29 Oct 2019 | Corporate Responsibility | by Robin Nierynck

Empowering communities: “We teach them digital skills, they teach us about humility”

As a tech company, there are a number of reasons why being based in Berlin is a perfect match. The vibrant tech scene is of course one of those reasons. But with such an abundance of tech talent, there are also ample opportunities to give something back to the city we operate in. That’s exactly what our Heroes Veronika, Ava and Massimo do.

All three employees volunteer at the ReDI school in Berlin. ReDI School of Digital Integration is a non-profit digital school that teaches digital skills to tech-interested locals and newcomers in Germany, with the aim of creating new opportunities for all.

Veronika Braun

Veronika Braun Delivery Hero

“Every type of volunteering is different, but in terms of what I do I like that it provides you a different view on life.” – Veronika Braun

Veronika is Director Global Contact Center, and has been at Delivery Hero for 3.5 years. Together with her team, she is responsible for ensuring that all 20+ contact centers around the world have systems in place that allow them to deliver a great service to customers, restaurant partners and riders when they get in touch.

How did you first get involved with ReDI?

I had been looking for volunteering opportunities related to refugees for many years but never found anything that was compatible with working full-time. In summer 2018, a friend of mine shared a link about ReDI school on Facebook and I decided to apply as a volunteer teacher for the women program.
Eventually, I shared my experiences with volunteering at ReDI school at work and received great feedback. For example Ava got in touch with me and then also became a teacher. Massimo used to be part of my team and also showed interest in volunteering at ReDi school after I told him about what I do there.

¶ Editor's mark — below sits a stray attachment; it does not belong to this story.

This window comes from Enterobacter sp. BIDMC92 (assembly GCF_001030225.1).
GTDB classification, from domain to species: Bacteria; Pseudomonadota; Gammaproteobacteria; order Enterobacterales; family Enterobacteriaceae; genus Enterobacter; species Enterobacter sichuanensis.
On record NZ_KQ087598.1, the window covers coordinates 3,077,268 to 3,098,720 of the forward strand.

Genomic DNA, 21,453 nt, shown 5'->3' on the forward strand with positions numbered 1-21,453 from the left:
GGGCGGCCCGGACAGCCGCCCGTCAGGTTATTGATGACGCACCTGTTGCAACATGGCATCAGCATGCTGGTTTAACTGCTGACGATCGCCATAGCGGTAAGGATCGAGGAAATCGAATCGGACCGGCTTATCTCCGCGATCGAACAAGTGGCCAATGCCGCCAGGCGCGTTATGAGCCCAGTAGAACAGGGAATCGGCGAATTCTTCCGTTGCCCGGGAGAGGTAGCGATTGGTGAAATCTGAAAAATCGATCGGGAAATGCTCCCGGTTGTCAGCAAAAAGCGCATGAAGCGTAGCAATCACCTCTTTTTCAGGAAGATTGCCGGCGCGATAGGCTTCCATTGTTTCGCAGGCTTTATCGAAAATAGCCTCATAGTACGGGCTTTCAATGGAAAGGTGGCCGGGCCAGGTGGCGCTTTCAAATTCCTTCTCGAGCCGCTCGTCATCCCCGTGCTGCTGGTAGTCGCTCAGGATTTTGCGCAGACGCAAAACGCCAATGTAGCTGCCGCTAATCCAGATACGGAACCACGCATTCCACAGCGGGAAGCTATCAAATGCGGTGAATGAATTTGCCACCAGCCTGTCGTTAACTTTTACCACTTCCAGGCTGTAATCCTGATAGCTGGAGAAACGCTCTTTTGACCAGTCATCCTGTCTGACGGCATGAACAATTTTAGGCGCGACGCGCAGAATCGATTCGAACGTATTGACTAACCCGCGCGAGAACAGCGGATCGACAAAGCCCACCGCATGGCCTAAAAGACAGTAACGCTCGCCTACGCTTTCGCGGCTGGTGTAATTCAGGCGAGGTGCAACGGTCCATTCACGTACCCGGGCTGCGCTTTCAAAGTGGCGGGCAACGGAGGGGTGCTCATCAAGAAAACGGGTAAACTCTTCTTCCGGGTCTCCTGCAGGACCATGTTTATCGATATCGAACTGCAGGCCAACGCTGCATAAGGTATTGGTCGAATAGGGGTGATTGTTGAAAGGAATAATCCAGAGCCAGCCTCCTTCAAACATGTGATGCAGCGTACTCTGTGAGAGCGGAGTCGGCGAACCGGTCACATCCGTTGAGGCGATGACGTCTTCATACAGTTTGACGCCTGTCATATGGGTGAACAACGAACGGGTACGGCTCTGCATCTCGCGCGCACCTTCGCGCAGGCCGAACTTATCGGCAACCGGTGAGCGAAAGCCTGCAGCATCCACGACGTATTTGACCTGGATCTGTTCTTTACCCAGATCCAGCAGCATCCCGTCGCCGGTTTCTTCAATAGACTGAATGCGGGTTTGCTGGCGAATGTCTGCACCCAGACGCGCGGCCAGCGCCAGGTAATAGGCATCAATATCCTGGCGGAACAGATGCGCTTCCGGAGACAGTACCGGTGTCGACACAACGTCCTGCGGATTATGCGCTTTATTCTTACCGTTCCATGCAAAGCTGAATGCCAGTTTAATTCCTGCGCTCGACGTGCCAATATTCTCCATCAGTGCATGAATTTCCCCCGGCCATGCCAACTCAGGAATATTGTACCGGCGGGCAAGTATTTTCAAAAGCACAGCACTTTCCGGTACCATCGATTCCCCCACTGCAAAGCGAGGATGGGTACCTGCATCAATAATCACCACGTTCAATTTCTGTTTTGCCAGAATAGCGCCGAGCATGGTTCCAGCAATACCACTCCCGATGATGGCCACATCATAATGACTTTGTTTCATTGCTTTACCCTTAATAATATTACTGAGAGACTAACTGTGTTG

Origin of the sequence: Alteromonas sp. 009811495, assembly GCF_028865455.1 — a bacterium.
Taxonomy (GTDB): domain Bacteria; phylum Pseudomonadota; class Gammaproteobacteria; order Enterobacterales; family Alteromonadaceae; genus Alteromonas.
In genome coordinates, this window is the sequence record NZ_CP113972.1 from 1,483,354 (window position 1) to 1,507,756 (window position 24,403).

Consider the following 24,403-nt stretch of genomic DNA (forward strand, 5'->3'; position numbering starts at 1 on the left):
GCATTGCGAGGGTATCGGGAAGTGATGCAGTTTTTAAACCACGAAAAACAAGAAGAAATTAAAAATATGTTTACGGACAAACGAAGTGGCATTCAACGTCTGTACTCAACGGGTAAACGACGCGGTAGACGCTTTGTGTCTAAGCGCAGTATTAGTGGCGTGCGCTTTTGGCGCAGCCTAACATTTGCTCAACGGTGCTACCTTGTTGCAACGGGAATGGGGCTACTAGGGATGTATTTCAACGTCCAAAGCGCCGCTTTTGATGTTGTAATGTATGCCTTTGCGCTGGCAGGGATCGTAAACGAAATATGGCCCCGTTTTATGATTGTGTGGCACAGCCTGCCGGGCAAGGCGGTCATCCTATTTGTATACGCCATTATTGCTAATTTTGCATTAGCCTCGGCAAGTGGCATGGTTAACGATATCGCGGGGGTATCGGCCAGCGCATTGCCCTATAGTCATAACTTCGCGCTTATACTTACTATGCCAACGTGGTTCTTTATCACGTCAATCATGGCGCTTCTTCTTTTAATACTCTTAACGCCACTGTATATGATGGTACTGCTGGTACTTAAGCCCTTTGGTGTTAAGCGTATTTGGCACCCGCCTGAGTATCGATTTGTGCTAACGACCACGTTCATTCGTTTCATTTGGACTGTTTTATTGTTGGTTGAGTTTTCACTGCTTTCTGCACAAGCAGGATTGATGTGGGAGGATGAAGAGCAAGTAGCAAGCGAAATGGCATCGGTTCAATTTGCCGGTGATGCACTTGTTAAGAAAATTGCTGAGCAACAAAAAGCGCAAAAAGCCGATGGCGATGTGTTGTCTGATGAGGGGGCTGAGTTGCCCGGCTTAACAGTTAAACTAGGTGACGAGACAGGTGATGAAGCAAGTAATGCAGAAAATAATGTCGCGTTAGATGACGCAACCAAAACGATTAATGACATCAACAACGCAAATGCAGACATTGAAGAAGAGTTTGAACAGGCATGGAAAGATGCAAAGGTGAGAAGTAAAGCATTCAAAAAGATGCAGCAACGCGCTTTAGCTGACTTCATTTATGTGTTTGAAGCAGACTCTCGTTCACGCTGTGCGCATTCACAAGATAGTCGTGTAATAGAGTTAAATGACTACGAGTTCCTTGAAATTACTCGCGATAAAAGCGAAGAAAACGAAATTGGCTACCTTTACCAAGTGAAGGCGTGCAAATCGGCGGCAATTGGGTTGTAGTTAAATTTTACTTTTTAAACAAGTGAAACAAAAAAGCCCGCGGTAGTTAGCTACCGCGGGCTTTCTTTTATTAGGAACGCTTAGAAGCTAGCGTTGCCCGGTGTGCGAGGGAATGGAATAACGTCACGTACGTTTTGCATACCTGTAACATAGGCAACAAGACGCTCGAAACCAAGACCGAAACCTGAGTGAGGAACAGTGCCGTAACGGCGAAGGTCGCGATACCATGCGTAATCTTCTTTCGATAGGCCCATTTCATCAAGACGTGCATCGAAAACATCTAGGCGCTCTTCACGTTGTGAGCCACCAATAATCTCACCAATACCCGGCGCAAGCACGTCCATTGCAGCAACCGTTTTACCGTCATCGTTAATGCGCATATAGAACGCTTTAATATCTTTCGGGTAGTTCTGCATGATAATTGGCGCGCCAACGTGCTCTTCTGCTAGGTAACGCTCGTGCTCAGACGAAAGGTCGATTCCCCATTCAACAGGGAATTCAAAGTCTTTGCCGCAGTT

How do you contribute at ReDI?

I do two types of volunteering at ReDI school:

  1. I am a teacher for the course “Your first introduction to computers” since Fall 2018 as part of the Women Program.
  2. I am a workshop leader for the Digital Career Program since Spring 2019 (delivering workshops around how to find a job in Berlin).
Why is this initiative important to you?

I believe we are all lucky to have jobs that allow us to learn new skills, be challenged continuously and provide us with a steady income. As we all know that being in a privileged position is not purely based on merit but also on a lot of other factors (e.g. where we were born), I believe it is our duty to give back to those that are not in the same lucky situation as we are. Besides that I think that leaving our “bubble” every once in a while definitely does not hurt!

What do you personally take away from volunteering?

Every type of volunteering is different, but in terms of what I do I like that it provides you a different view on life. We are sometimes trapped in our “tech company mindset” and forget that there are other people out there who have a very different life (and in this case “different” does not mean worse, it simply means different). I can support them to achieve their goals (settling here in Germany with their family, finding a job,…) by giving my time and sharing my knowledge with them.

Massimo Zanesco

Massimo Zanesco Delivery Hero

“Even with small commitment, you will find the experience incredibly rewarding.” – Massimo Zanesco

Massimo is an Associate, Global Operations in Groceries & New Verticals. He took on this role a couple of months ago, but joined Delivery Hero roughly a year ago as part of the Global Contact Center team. Currently, he is part of an operations squad that supports the roll-out of new business verticals.

What kind of volunteering do you do?

I joined a group of volunteers at ReDI that teach basic computer skills such as how to use emails and Microsoft Office to female Syrian refugees. In particular, I helped plan the semester, prepared the material and taught the class on PowerPoint. Additionally, I frequently attend other classes with a supportive role to the main teacher.